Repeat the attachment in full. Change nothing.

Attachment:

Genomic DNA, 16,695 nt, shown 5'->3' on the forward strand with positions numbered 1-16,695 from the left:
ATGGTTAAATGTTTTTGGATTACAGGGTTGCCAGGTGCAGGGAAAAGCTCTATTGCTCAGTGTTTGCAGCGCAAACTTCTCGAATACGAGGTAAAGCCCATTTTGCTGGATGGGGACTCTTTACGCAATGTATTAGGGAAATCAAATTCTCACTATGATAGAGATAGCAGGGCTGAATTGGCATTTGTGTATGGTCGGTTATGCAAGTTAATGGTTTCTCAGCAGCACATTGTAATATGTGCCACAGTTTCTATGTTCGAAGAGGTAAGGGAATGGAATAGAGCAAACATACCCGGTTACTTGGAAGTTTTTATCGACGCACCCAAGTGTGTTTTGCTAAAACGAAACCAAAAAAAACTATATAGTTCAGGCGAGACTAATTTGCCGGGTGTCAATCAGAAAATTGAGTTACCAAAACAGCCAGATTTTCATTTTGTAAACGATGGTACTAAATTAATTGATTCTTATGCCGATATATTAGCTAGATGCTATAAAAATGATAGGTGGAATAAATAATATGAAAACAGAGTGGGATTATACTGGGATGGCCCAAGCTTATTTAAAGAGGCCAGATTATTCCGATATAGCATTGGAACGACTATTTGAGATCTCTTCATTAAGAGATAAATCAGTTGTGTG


Genomic DNA, 16,695 nt, shown 5'->3' on the forward strand with positions numbered 1-16,695 from the left:
ATGGTTAAATGTTTTTGGATTACAGGGTTGCCAGGTGCAGGGAAAAGCTCTATTGCTCAGTGTTTGCAGCGCAAACTTCTCGAATACGAGGTAAAGCCCATTTTGCTGGATGGGGACTCTTTACGCAATGTATTAGGGAAATCAAATTCTCACTATGATAGAGATAGCAGGGCTGAATTGGCATTTGTGTATGGTCGGTTATGCAAGTTAATGGTTTCTCAGCAGCACATTGTAATATGTGCCACAGTTTCTATGTTCGAAGAGGTAAGGGAATGGAATAGAGCAAACATACCCGGTTACTTGGAAGTTTTTATCGACGCACCCAAGTGTGTTTTGCTAAAACGAAACCAAAAAAAACTATATAGTTCAGGCGAGACTAATTTGCCGGGTGTCAATCAGAAAATTGAGTTACCAAAACAGCCAGATTTTCATTTTGTAAACGATGGTACTAAATTAATTGATTCTTATGCCGATATATTAGCTAGATGCTATAAAAATGATAGGTGGAATAAATAATATGAAAACAGAGTGGGATTATACTGGGATGGCCCAAGCTTATTTAAAGAGGCCAGATTATTCCGATATAGCATTGGAACGACTATTTGAGATCTCTTCATTAAGAGATAAATCAGTTGTGTG